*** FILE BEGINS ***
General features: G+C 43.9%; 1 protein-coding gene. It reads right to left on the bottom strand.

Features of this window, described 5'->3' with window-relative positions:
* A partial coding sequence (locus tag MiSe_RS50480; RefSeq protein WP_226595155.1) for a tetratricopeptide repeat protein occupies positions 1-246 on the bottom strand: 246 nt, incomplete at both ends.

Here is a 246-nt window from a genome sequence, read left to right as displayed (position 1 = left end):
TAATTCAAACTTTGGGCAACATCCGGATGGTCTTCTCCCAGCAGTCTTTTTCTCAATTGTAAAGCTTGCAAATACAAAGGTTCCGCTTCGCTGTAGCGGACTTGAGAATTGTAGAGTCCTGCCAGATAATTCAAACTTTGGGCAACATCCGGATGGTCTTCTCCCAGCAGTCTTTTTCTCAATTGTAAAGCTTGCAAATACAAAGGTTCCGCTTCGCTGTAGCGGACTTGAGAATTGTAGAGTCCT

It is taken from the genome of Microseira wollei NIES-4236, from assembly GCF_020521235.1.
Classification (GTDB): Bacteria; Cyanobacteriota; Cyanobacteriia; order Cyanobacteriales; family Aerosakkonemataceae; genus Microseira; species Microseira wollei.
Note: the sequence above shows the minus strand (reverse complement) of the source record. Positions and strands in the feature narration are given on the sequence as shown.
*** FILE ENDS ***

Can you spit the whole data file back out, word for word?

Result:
General features: G+C 43.9%; 1 protein-coding gene. It reads right to left on the bottom strand.

Features of this window, described 5'->3' with window-relative positions:
* A partial coding sequence (locus tag MiSe_RS50480; RefSeq protein WP_226595155.1) for a tetratricopeptide repeat protein occupies positions 1-246 on the bottom strand: 246 nt, incomplete at both ends.

Here is a 246-nt window from a genome sequence, read left to right as displayed (position 1 = left end):
TAATTCAAACTTTGGGCAACATCCGGATGGTCTTCTCCCAGCAGTCTTTTTCTCAATTGTAAAGCTTGCAAATACAAAGGTTCCGCTTCGCTGTAGCGGACTTGAGAATTGTAGAGTCCTGCCAGATAATTCAAACTTTGGGCAACATCCGGATGGTCTTCTCCCAGCAGTCTTTTTCTCAATTGTAAAGCTTGCAAATACAAAGGTTCCGCTTCGCTGTAGCGGACTTGAGAATTGTAGAGTCCT

It is taken from the genome of Microseira wollei NIES-4236, from assembly GCF_020521235.1.
Classification (GTDB): Bacteria; Cyanobacteriota; Cyanobacteriia; order Cyanobacteriales; family Aerosakkonemataceae; genus Microseira; species Microseira wollei.
Note: the sequence above shows the minus strand (reverse complement) of the source record. Positions and strands in the feature narration are given on the sequence as shown.